By Christophe Jost and Tony Attwood
History teaches us that often things happen that are a repetition of previous events. And as a result, we can learn from the past and do it differently this time.
So it is reasonable to consider going back 100 years to the last time a pandemic swept across Europe – with the Spanish flu outbreak from July 1918 to May 1919, and compare a little of what happened then, to what is happening today.
More than 25,000 people in Switzerland died from the last pandemic, a quarter of a million died in Britain, 50 million across the world.
In fact more people died of influenza in that single year than in the four years of the Black Death from 1347 to 1351. This time around it could be worse.
Which means that talking about football in the midst of this seems rather odd, but football is primarily what we write about, so we’ll carry on.
In England, as you will know if you follow the daily posts from the Arsenal History Society, football kept going during the war, the 1914/15 season being completed, and then a wartime league being set up each season, with Arsenal playing in the London Combination from 1915/16 for four seasons.
Swiss Football League archives show that for football, the end of World War I was less a problem, for despite mobilisation and then demobilisation and the difficulties of importing what was needed (such as food, raw material, oil, coal etc) the season happened and was finished normally. The Spanish flu hit Switzerland in two waves. In summer and then in the autumn. The peak was around October 20th 1918 until mid-November. So both World War I and the Spanish plague were ending around the same time….
What at the time was called the Serie A in Switzerland (today National League A), had to cancel 55 games out of 70 in that peak period.
In England the major UK troop staging and hospital camp in Étaples in France is thought by many to have been the centre of the Spanish flu that was brought back to England by returning troops.
Between October 20th 1918 and mid-November 2018, in Switzerland of 55 planned games, only 15 can take place. But in London, the records show that the wartime London Combination games began for the new season on 7 September 1918, and continued each and every Saturday afternoon without interruption. Generally, the crowds were around 6,000 or 7,000 but on October 12 the home game against Tottenham attracted 30,000, and the following weekend the away game at Chelsea gained 25,000 fans.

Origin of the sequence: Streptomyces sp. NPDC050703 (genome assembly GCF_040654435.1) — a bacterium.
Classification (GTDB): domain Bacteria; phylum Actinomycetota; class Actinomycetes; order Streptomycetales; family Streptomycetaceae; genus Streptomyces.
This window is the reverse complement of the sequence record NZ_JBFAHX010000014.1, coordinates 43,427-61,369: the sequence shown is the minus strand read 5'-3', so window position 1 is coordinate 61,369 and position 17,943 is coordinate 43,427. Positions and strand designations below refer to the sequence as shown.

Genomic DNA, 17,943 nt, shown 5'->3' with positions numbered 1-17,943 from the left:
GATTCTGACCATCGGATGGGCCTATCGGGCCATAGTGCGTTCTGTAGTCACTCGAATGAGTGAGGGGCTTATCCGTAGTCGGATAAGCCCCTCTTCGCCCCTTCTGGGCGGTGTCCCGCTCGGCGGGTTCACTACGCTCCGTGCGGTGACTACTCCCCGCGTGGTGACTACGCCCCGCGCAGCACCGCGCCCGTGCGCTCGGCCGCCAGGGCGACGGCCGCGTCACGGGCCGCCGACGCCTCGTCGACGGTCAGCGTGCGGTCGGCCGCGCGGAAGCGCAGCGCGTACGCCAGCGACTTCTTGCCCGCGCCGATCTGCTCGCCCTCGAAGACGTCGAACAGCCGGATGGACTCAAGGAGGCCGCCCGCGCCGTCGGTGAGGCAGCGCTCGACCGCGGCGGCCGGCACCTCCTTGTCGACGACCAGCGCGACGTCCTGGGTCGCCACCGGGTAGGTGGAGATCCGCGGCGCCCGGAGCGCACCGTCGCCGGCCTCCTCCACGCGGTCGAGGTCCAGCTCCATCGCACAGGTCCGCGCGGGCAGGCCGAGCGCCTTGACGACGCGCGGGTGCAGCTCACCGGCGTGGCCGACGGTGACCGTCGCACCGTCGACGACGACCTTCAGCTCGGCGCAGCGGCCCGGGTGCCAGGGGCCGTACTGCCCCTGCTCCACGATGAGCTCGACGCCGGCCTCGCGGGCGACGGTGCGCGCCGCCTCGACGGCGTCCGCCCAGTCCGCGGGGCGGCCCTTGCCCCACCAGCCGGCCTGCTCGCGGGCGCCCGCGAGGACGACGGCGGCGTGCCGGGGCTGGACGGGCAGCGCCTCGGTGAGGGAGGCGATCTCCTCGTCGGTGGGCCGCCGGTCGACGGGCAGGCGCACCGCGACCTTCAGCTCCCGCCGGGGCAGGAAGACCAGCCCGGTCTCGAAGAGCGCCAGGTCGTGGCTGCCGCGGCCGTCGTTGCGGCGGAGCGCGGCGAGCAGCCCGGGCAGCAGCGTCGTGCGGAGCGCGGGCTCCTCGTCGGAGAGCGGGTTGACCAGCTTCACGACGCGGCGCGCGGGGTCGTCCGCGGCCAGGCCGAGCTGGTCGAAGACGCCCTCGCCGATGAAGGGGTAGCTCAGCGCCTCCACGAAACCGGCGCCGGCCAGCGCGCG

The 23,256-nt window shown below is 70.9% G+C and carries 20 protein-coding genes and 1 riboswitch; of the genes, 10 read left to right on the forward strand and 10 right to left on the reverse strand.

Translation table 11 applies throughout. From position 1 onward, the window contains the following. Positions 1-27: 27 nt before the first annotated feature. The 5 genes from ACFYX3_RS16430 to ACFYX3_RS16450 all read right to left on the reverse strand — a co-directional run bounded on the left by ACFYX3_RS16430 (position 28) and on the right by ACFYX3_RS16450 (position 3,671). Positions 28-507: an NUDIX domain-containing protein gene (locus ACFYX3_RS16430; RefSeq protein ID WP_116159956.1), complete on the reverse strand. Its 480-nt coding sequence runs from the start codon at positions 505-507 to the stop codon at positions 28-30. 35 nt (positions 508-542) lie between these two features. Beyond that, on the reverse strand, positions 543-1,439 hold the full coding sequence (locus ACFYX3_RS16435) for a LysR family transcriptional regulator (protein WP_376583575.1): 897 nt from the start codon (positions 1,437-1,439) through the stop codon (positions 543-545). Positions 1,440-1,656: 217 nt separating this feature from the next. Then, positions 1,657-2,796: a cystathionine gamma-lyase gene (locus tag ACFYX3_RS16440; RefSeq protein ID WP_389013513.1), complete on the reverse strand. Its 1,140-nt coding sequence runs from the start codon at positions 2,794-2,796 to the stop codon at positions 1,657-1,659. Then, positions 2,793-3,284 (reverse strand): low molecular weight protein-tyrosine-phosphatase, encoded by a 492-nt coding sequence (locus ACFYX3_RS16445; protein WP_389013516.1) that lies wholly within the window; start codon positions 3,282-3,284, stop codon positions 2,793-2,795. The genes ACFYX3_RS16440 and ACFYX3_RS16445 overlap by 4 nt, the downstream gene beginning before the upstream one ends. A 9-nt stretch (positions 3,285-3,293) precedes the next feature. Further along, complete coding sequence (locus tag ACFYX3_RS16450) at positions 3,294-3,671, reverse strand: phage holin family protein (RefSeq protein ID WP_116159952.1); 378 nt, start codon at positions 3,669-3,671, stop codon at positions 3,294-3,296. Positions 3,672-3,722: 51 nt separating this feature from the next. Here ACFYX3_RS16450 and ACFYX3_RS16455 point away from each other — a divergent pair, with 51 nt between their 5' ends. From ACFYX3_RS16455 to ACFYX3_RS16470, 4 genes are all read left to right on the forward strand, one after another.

So, aside for the big games, as the pandemic spread, each Saturday, between 5,000 and 8,000 fans attended Arsenal games home and away. There were no ghost games (games without spectators) at the time.
In Switzerland there were no trains however (train being the prime way of getting to and from games in both countries) because of the lack of coal. But in and around London, the overground and underground trains kept running. The only effect on Arsenal seemed to be a run of just two wins in eight games, and just one draw, between 19 October and 7 December.
In Switzerland the clubs were very resourceful in finding ways to overcome all obstacles. They hired taxis, used carts pulled by oxen or horses, put players and staff on bikes… Arsenal, just playing in a London League still had to travel, but no further than Millwall in the south, Brentford in the west, and West Ham in the east.
Meanwhile in Switzerland football pitches had been requisitioned, as the government had passed a law requiring self-sufficiency in terms of food. In London the prime closure was White Hart Lane which was used as a testing site for the new Enfield rifles – hence Tottenham played most “home” games at Highbury.
Meanwhile in Austria the debate at the end of the war was about bringing in professionalism for players (who were all being paid anyway). In England paying players during the war was forbidden, but they did get “expenses”. In Austria, the talk was of building a national stadium for between 30,000 and 60,000 fans. In England, the desire was for a national stadium housing 100,000 fans to be called The Empire Stadium. Today we call it Wembley Stadium, and it’s since been rebuilt.
And of course, England had several other little matters to deal with. Lt Col Sir Henry Norris, chairman of Arsenal and head of conscription (and later demobilisation) in the War Office, railed against the plan by Parliament to extend conscription to Ireland, but the act was passed in April 1918, and led to the start of the uprising which led to the partition of Ireland.
In football, the match-fixing antics of Liverpool and Manchester United over a number of seasons, and which finally had led to Chelsea being relegated, were still unresolved and it was not until 1919 that the League voted to elect Chelsea back to the 1st Division while letting Man U and Liverpool off, without even a word of warning to the directors (although the players were punished). At a League meeting in 1919 Arsenal were elected to the 1st division, to complete the expansion of the League.
No one made any fuss at the time, or questioned the legitimacy of the vote, and all the newspapers the next day (even the local Tottenham paper) agreed Arsenal deserved the election. It was not until 1946, 27 years later that anyone even hinted something might have been amiss – a falsehood still being propagated to this day by the anti-Arsenal media. You can read the whole story of Arsenal’s election to the first division in the series Henry Norris at the Arsenal Skip to the end of that page and you will find links to the articles concerning the election of 1919.
As we can see, people find ways to overcome hurdles, and within the massive challenges a country can face, organisations will always fight to survive.
Stay safe and take care of yourselves and your families.
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